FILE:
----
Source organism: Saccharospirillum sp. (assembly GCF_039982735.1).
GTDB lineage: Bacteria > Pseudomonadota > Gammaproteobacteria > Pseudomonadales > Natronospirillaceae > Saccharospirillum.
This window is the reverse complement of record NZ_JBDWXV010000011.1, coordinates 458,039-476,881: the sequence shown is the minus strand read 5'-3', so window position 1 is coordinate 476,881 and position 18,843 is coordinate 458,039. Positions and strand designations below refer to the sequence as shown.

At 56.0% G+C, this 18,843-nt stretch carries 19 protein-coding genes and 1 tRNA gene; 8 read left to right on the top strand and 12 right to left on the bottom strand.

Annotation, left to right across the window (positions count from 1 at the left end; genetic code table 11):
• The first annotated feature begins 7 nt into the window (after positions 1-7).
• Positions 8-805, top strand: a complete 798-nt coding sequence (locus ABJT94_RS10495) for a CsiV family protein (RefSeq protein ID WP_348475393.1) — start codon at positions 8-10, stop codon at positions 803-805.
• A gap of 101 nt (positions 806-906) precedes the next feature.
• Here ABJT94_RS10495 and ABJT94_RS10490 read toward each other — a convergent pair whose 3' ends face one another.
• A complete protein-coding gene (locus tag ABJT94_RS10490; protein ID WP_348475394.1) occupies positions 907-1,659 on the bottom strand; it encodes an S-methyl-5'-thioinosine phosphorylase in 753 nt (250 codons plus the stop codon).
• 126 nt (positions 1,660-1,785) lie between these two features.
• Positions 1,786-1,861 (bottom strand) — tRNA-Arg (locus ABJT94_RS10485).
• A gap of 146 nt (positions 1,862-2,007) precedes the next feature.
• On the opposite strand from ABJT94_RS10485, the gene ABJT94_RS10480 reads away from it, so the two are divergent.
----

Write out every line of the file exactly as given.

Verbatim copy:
Source organism: Saccharospirillum sp. (assembly GCF_039982735.1).
GTDB lineage: Bacteria > Pseudomonadota > Gammaproteobacteria > Pseudomonadales > Natronospirillaceae > Saccharospirillum.
This window is the reverse complement of record NZ_JBDWXV010000011.1, coordinates 458,039-476,881: the sequence shown is the minus strand read 5'-3', so window position 1 is coordinate 476,881 and position 18,843 is coordinate 458,039. Positions and strand designations below refer to the sequence as shown.

At 56.0% G+C, this 18,843-nt stretch carries 19 protein-coding genes and 1 tRNA gene; 8 read left to right on the top strand and 12 right to left on the bottom strand.

Annotation, left to right across the window (positions count from 1 at the left end; genetic code table 11):
• The first annotated feature begins 7 nt into the window (after positions 1-7).
• Positions 8-805, top strand: a complete 798-nt coding sequence (locus ABJT94_RS10495) for a CsiV family protein (RefSeq protein ID WP_348475393.1) — start codon at positions 8-10, stop codon at positions 803-805.
• A gap of 101 nt (positions 806-906) precedes the next feature.
• Here ABJT94_RS10495 and ABJT94_RS10490 read toward each other — a convergent pair whose 3' ends face one another.
• A complete protein-coding gene (locus tag ABJT94_RS10490; protein ID WP_348475394.1) occupies positions 907-1,659 on the bottom strand; it encodes an S-methyl-5'-thioinosine phosphorylase in 753 nt (250 codons plus the stop codon).
• 126 nt (positions 1,660-1,785) lie between these two features.
• Positions 1,786-1,861 (bottom strand) — tRNA-Arg (locus ABJT94_RS10485).
• A gap of 146 nt (positions 1,862-2,007) precedes the next feature.
• On the opposite strand from ABJT94_RS10485, the gene ABJT94_RS10480 reads away from it, so the two are divergent.